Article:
Evertype re-publishes the first German translation, Alice’s Abenteuer im Wunderland

Alice in Wonderland and Through the Looking-Glass are, I understand, to be published for the first time in German. When I first learned this important fact, it surprised me for a moment, for I had thought that both these classics had by this time passed into all civilized tongues; but after some little reflection, I soon realized that if they had been popular in Germany, we should have known about it. It is not difficult to imagine what will happen when the Alice books are well known there, for we know what happened to Shakespeare. A cloud of commentators with gather, and a thousand solemn Teutons will sit down to write huge volumes of comment and criticism; they will contrast and compare the characters (there will even be a short chapter on Bill the Lizard), and will offer numerous conflicting interpretations of the jokes. After that, Freud and Jung and their followers will inevitably arrive upon the scene, and they will give us appalling volumes on Sexualtheorie of Alice in Wonderland, on the Assoziationsfähigkeit und Assoziationsstudien of Jabberwocky, on the inner meaning of the conflict between Tweedledum and Tweedledee from the psychoanalytische und psychopathologische points of view.

-J.B. Priestley, “A Note on Humpty Dumpty”, 1921.

While Priestley was prophetically correct about the imminent psycho-analysis of Wonderland (and, obviously, not just by Germans), he was incorrect about that being the first German translation published in the 1920s. Antonie Zimmermann’s translation of Alice’s Abenteuer im Wunderland was published in 1869, the first ever translation of Alice into another language. Michael Everson is taking the considerable risk (according to Priestley) exposing the classic tale to Germans once again by re-publishing the original Zimmermann. (His wonderful Evertype publishing house released nine Carroll titles in 2009, and is so far sparing no moments this year with some new fascinating versions, parodies, and rare translations – – more at alice-in-wonderland-books.com.) Aus dem Klappentext:

Lewis Carroll ist ein Pseudonym. Charles Lutwidge Dodgson war der eigentliche Name des Autors; er war Dozent für Mathematik am Christ Church College in Oxford. Dodgson begann die Geschichte am 4. Juli 1862 bei einer Ruderpartie auf der Themse in Oxford, zusammen mit Pfarrer Robinson Duckworth, mit Alice Liddell (zehn Jahre) – der Tochter des Dekans der Christ Church –, und mit ihren beiden Schwestern Lorina (dreizehn Jahre) und Edith (acht Jahre). Wie man dem Gedicht am Anfang des Buches entnehmen kann, baten die drei Mädchen Dodgson um eine Geschichte und, zunächst widerwillig, begann er, ihnen die erste Version dieser Geschichte zu erzählen. Es gibt im Text des Buches, das schließlich im Jahre 1865 veröffentlicht wurde, viele versteckte Bezüge zu den fünf Personen.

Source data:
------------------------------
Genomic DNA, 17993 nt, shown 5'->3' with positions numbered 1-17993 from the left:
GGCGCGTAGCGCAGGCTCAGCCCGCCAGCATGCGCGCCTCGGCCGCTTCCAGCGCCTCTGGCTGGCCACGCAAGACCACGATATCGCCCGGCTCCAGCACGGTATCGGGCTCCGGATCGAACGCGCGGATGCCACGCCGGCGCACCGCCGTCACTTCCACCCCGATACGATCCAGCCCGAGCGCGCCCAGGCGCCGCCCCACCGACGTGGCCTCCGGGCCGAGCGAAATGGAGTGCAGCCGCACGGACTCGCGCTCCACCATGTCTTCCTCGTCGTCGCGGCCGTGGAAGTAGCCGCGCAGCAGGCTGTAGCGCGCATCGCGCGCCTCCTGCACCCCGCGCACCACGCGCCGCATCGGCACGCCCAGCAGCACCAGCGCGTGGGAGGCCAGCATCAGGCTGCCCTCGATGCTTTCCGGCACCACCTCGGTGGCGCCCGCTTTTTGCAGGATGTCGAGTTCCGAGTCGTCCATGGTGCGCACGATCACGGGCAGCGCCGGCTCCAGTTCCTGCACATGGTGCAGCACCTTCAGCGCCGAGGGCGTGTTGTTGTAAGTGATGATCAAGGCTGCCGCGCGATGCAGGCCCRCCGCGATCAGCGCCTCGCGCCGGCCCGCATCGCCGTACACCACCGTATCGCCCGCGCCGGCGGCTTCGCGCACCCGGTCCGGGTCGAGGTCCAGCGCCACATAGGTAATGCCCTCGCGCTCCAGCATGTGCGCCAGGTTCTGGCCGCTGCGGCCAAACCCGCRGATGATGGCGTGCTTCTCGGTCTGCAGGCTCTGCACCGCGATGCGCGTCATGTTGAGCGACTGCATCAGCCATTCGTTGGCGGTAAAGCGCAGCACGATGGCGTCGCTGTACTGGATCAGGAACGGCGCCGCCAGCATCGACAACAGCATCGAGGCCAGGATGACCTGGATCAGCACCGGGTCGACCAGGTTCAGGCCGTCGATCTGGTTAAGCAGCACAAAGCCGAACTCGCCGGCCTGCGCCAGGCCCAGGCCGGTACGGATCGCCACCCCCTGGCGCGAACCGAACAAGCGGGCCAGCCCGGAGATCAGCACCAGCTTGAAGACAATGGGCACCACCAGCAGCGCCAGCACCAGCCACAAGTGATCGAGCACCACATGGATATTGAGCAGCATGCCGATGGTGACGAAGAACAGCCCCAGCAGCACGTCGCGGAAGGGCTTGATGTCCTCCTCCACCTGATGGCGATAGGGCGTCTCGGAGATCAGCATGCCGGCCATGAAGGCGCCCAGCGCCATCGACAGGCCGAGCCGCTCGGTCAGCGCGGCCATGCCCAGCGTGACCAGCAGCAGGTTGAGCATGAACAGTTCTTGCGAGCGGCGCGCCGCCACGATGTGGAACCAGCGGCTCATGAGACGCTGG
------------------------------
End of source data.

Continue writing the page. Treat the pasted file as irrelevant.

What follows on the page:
Beautiful Carroll books online at rarebookroom.org

Alice’s Adventures in Wonderland & Through the Looking Glass - 1900 - Carroll, Lewis (author); McManus, Blanche (illus.) - New York - The Burstein Collection

Alice’s Adventures in Wonderland & Through the Looking Glass - 1900 - Carroll, Lewis (author); McManus, Blanche (illus.) - New York - The Burstein Collection

Twenty-seven beautifully rendered hi-resolution facsimiles of old Lewis Carroll books (and hundreds from other authors) can be read online at rarebookroom.org. From Mark Burstein’s collection, there are translations “in Dutch, Esperanto (ill: LeFanu), Farsi, French (Rackham, Tenniel), German (Birnbaum, Tenniel), Greek, Hungarian, Italian, Polish, Romanian, Russian, Spanish, Swahili,” and English editions with illustrations by Maybank, McManus (pictured above), Pease, Pogany, Rackham, Charles Robinson, Rountree, and Winter.


Alice in Lojban, the Logical Language

The Rev. Charles L. Dodgson made important contributions to both Logic and Language. He died around a century before Lojban, a logical language, was developed–, so we’ll never know what he might have thought of (as the wikipedia defines it) “a constructed, syntactically unambiguous human language based on predicate logic.” Is language inherently logical, or can words mean what we choose them to mean? Does organic language have a sort of nonsense logic to it? How would Rev. Dodgson feel about a made-up language based on logic?

This website lojban.org describes its “effort to translate Alice’s Adventures In Wonderland into lojban” as “ongoing.” They’ve placed it in the public domain, and it is downloadable in a number of formats. We are told by Michael Everson of Evertype that it will be published in the near future. I would love to hear from one of the contributers how they approached the translation of the puns and wordplay.
It’s an elegant-looking language, if it does have that certain made-up look to it. Here’s the “Lobster Quadrille”:
e’o sutra doi cakcurnu i ko ti’a zgana ua pa
xajyfi’e noi jbitrixe gi’e me mi rebla stapa
i ui a’a ro le jukni e le respa ca se ganse
gi’e denpa mi le canre i pei do ba kansa dansu
i aipei naipei aipei naipei aipei do ba dansu
i aipei naipei aipei naipei naipei do ba dansu
i do ka’enai se xanri le nu pluka co mokau
ca le nu mi’o se renro fi le xamsi i’a au
i dardukse i dardukse sei cy spuda tolselmansa
doi merlanu ki’e ku’i i mi na ba kansa dansu
i ainai einai ainai einai ainai mi ba dansu
i ainai einai ainai einai einai mi ba dansu
i na selvai le ni darno sei le pendo ze’i frati
i iasai lo drata korbi ca’a drata mlana zvati
i le ni darno le glico cu ni jibni be la frans
i ko carna doi cakcurnu i ei do ba kansa dansu
i aipei naipei aipei naipei aipei do ba dansu
i aipei naipei aipei naipei naipei do ba dansu

UPDATE: I just discovered a recording of the Lobster Quadrille in Esperanto, for comparison:

Lewis Carroll – Esperanto – Lobster Quadrille .mp3
Found at bee mp3 search engine